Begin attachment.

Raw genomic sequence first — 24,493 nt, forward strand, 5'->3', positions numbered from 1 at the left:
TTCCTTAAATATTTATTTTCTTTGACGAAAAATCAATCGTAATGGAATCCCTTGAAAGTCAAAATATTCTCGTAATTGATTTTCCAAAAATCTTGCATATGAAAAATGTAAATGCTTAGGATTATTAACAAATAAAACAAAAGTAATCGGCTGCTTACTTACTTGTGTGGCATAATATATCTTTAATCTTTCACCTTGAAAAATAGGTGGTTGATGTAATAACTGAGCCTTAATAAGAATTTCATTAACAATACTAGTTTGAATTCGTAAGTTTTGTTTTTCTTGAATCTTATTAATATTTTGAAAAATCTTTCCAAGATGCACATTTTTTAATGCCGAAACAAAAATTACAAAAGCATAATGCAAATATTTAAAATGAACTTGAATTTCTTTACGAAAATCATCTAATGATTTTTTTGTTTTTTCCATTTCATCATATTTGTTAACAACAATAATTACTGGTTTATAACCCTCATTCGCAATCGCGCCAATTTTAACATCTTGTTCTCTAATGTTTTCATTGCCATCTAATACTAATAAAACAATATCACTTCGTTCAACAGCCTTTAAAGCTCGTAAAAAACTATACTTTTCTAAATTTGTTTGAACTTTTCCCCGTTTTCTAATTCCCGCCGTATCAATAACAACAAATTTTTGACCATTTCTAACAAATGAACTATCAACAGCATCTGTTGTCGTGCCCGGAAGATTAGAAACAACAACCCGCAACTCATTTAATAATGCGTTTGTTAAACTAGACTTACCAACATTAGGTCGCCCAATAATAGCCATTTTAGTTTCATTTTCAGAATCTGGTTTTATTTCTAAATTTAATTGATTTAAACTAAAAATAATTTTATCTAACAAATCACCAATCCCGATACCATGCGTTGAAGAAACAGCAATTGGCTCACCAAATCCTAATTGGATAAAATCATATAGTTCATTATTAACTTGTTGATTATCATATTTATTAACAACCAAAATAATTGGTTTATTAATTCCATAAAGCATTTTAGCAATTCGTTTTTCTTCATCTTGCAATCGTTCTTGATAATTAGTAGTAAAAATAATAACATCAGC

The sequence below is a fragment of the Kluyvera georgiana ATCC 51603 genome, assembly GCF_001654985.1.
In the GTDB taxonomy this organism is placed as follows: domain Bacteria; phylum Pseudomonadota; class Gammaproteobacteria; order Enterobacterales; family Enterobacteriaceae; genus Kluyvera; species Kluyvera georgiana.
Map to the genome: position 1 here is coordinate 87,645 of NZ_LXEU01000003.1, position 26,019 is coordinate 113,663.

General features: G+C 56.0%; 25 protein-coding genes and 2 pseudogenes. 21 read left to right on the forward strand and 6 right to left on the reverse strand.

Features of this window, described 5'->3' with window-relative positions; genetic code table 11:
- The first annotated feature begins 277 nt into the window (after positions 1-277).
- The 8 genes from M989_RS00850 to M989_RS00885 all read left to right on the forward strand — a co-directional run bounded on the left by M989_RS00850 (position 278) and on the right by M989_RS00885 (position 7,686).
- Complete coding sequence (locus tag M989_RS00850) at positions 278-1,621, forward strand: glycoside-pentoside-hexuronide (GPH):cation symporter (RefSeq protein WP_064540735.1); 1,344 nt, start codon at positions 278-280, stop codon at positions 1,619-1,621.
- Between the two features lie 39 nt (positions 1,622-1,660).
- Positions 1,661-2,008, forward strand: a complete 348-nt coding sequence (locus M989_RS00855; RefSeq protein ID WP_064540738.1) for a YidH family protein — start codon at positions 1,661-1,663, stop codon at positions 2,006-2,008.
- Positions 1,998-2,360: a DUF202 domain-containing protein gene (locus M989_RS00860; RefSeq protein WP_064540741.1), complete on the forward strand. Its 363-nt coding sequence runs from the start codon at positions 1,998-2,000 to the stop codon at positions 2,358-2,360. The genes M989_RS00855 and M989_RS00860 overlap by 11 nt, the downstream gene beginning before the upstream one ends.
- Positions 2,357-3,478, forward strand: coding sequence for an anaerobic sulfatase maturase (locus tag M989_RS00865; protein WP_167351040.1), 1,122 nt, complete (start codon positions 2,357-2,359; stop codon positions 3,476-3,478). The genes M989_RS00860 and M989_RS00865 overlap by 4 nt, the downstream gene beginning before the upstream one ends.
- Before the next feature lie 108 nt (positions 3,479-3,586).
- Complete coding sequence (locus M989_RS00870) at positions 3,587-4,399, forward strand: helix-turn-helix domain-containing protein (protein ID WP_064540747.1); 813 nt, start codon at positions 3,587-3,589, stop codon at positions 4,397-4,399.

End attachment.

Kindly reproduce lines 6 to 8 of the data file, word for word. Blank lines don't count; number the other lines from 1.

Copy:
General features: G+C 56.0%; 25 protein-coding genes and 2 pseudogenes. 21 read left to right on the forward strand and 6 right to left on the reverse strand.

Features of this window, described 5'->3' with window-relative positions; genetic code table 11:
- The first annotated feature begins 277 nt into the window (after positions 1-277).